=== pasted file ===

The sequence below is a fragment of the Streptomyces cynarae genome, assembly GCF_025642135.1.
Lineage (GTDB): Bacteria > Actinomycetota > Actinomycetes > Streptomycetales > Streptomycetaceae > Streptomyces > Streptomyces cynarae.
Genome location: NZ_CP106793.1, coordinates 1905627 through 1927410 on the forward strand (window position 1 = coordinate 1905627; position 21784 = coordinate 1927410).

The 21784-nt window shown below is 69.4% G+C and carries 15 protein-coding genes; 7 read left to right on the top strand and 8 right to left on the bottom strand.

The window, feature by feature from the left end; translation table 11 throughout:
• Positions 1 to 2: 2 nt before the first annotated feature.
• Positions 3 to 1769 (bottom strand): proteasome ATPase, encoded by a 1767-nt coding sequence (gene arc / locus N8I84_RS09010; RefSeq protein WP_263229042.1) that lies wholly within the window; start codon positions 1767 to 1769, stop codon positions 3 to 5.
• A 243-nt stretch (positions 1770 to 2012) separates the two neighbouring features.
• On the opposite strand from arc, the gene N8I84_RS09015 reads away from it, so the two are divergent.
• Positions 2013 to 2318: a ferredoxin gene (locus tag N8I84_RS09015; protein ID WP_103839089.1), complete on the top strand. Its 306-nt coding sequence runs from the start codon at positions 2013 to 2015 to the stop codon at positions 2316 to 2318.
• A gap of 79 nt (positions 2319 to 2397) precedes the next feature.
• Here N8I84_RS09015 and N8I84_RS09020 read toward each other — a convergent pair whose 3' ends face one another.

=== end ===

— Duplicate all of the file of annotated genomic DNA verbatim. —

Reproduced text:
The sequence below is a fragment of the Streptomyces cynarae genome, assembly GCF_025642135.1.
Lineage (GTDB): Bacteria > Actinomycetota > Actinomycetes > Streptomycetales > Streptomycetaceae > Streptomyces > Streptomyces cynarae.
Genome location: NZ_CP106793.1, coordinates 1905627 through 1927410 on the forward strand (window position 1 = coordinate 1905627; position 21784 = coordinate 1927410).

The 21784-nt window shown below is 69.4% G+C and carries 15 protein-coding genes; 7 read left to right on the top strand and 8 right to left on the bottom strand.

The window, feature by feature from the left end; translation table 11 throughout:
• Positions 1 to 2: 2 nt before the first annotated feature.
• Positions 3 to 1769 (bottom strand): proteasome ATPase, encoded by a 1767-nt coding sequence (gene arc / locus N8I84_RS09010; RefSeq protein WP_263229042.1) that lies wholly within the window; start codon positions 1767 to 1769, stop codon positions 3 to 5.
• A 243-nt stretch (positions 1770 to 2012) separates the two neighbouring features.
• On the opposite strand from arc, the gene N8I84_RS09015 reads away from it, so the two are divergent.
• Positions 2013 to 2318: a ferredoxin gene (locus tag N8I84_RS09015; protein ID WP_103839089.1), complete on the top strand. Its 306-nt coding sequence runs from the start codon at positions 2013 to 2015 to the stop codon at positions 2316 to 2318.
• A gap of 79 nt (positions 2319 to 2397) precedes the next feature.
• Here N8I84_RS09015 and N8I84_RS09020 read toward each other — a convergent pair whose 3' ends face one another.